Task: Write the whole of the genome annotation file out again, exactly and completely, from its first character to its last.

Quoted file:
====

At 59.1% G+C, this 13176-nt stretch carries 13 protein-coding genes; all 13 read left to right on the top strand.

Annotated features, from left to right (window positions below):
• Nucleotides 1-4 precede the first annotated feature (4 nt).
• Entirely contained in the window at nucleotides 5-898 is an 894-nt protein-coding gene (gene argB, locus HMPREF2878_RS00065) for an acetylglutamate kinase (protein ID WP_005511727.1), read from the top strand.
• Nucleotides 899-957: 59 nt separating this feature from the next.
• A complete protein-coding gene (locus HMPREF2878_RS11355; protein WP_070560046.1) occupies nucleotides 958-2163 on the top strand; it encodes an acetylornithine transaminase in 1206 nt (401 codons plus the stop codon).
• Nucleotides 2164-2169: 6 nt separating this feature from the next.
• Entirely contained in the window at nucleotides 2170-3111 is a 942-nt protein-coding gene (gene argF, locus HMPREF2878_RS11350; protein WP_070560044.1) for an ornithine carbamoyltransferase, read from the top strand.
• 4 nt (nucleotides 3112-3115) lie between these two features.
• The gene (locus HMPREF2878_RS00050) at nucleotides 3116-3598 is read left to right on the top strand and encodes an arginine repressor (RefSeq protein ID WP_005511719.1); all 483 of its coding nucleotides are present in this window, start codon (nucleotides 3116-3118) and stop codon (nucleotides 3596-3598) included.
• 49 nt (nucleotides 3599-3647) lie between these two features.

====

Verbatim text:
At 59.1% G+C, this 13176-nt stretch carries 13 protein-coding genes; all 13 read left to right on the top strand.

Annotated features, from left to right (window positions below):
• Nucleotides 1-4 precede the first annotated feature (4 nt).
• Entirely contained in the window at nucleotides 5-898 is an 894-nt protein-coding gene (gene argB, locus HMPREF2878_RS00065) for an acetylglutamate kinase (protein ID WP_005511727.1), read from the top strand.
• Nucleotides 899-957: 59 nt separating this feature from the next.
• A complete protein-coding gene (locus HMPREF2878_RS11355; protein WP_070560046.1) occupies nucleotides 958-2163 on the top strand; it encodes an acetylornithine transaminase in 1206 nt (401 codons plus the stop codon).
• Nucleotides 2164-2169: 6 nt separating this feature from the next.
• Entirely contained in the window at nucleotides 2170-3111 is a 942-nt protein-coding gene (gene argF, locus HMPREF2878_RS11350; protein WP_070560044.1) for an ornithine carbamoyltransferase, read from the top strand.
• 4 nt (nucleotides 3112-3115) lie between these two features.
• The gene (locus HMPREF2878_RS00050) at nucleotides 3116-3598 is read left to right on the top strand and encodes an arginine repressor (RefSeq protein ID WP_005511719.1); all 483 of its coding nucleotides are present in this window, start codon (nucleotides 3116-3118) and stop codon (nucleotides 3596-3598) included.
• 49 nt (nucleotides 3599-3647) lie between these two features.